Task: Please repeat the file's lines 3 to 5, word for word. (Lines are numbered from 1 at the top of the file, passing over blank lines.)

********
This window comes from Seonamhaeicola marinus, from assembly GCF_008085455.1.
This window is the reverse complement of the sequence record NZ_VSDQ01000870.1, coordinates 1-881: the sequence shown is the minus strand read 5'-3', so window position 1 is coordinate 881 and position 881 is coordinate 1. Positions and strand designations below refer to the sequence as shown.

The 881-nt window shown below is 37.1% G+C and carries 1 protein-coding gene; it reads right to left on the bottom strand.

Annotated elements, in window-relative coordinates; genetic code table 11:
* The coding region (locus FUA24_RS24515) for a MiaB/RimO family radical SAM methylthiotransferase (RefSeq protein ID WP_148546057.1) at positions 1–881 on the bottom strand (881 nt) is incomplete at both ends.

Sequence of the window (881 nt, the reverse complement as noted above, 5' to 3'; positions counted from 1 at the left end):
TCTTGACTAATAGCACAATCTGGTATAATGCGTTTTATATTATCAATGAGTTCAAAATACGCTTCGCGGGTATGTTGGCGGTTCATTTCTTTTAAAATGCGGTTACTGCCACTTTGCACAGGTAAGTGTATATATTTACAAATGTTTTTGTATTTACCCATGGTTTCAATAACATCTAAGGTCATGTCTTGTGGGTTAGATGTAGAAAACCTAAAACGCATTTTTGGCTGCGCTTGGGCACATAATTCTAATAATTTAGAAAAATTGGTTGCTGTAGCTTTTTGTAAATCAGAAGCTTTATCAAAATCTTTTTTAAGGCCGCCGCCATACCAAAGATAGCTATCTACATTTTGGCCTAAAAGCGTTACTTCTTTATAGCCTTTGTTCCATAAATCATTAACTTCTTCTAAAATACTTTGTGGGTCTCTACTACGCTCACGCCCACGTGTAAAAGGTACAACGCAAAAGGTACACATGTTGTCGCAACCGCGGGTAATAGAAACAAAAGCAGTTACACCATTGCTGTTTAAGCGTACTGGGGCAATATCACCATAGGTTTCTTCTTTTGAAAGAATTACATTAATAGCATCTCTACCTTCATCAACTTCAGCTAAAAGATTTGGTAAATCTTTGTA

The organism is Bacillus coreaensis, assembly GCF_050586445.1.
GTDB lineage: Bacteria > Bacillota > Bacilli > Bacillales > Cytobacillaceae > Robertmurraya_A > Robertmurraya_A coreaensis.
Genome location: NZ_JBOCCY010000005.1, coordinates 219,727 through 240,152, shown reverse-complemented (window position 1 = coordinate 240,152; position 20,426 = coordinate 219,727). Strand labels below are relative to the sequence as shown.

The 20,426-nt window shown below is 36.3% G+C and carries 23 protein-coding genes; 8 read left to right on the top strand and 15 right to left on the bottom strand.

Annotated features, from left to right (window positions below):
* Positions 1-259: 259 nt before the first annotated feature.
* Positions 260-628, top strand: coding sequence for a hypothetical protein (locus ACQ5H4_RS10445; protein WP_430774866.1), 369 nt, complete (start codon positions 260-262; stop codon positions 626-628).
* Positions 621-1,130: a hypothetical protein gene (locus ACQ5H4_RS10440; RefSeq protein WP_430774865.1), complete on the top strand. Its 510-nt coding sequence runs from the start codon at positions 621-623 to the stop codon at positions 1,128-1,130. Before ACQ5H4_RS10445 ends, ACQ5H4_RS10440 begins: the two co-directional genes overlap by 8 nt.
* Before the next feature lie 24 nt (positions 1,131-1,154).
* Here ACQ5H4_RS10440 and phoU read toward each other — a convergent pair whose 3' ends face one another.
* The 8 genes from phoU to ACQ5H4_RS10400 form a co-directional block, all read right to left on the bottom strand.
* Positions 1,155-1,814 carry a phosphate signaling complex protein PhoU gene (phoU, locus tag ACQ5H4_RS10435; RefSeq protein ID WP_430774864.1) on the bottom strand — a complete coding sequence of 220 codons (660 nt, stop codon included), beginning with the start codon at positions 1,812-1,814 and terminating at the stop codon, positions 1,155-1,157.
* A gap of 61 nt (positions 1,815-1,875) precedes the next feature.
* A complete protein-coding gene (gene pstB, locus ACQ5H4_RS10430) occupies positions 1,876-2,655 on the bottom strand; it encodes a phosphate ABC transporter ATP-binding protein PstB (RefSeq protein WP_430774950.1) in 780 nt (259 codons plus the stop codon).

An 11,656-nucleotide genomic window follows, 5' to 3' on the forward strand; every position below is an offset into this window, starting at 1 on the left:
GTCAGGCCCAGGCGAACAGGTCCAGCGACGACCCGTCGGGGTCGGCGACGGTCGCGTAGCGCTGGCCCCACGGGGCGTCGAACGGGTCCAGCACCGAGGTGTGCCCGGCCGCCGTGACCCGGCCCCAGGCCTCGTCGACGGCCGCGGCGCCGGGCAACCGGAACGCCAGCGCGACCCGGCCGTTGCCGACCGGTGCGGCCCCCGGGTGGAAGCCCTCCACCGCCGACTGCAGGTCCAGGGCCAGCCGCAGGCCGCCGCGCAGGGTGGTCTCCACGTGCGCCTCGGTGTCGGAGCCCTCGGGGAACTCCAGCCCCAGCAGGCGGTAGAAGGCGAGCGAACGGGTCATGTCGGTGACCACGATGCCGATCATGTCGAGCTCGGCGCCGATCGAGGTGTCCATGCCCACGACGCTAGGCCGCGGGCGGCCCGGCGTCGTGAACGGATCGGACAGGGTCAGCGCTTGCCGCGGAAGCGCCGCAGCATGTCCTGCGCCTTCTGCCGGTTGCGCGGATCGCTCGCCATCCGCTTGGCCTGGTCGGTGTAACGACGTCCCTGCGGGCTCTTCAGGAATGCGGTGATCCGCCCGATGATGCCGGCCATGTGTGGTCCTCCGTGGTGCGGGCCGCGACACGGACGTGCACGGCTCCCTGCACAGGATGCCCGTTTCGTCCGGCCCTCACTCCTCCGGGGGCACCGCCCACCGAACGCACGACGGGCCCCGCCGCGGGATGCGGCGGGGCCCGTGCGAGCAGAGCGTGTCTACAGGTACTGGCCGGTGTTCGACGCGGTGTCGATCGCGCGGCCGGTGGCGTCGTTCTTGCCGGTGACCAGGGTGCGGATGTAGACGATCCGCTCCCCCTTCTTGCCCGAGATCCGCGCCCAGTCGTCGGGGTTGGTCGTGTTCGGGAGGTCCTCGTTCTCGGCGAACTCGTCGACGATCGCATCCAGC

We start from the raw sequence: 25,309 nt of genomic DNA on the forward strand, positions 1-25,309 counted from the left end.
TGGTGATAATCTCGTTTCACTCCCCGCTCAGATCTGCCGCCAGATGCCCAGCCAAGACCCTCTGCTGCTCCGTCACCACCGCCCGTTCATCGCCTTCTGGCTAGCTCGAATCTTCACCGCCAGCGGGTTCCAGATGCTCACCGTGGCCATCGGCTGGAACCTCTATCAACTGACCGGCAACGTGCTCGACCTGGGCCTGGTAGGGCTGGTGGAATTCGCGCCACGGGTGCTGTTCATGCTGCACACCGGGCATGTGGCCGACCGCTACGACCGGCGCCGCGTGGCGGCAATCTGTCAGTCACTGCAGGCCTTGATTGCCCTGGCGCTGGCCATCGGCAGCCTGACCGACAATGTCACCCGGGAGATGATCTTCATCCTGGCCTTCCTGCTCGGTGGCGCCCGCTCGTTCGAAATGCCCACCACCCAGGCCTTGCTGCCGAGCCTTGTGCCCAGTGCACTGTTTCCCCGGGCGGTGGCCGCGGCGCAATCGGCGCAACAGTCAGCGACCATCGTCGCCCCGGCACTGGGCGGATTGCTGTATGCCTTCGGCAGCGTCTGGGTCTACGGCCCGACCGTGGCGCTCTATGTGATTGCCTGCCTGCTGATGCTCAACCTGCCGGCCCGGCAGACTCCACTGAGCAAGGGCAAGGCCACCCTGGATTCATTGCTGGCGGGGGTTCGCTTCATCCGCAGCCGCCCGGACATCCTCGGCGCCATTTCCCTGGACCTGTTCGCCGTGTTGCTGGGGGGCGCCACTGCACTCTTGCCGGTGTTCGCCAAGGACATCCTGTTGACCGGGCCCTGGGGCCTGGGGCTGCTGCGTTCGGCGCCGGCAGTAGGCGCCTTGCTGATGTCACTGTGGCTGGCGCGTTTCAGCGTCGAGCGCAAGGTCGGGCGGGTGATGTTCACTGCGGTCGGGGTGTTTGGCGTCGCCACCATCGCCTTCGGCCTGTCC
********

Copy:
The 881-nt window shown below is 37.1% G+C and carries 1 protein-coding gene; it reads right to left on the bottom strand.

Annotated elements, in window-relative coordinates; genetic code table 11:
* The coding region (locus FUA24_RS24515) for a MiaB/RimO family radical SAM methylthiotransferase (RefSeq protein ID WP_148546057.1) at positions 1–881 on the bottom strand (881 nt) is incomplete at both ends.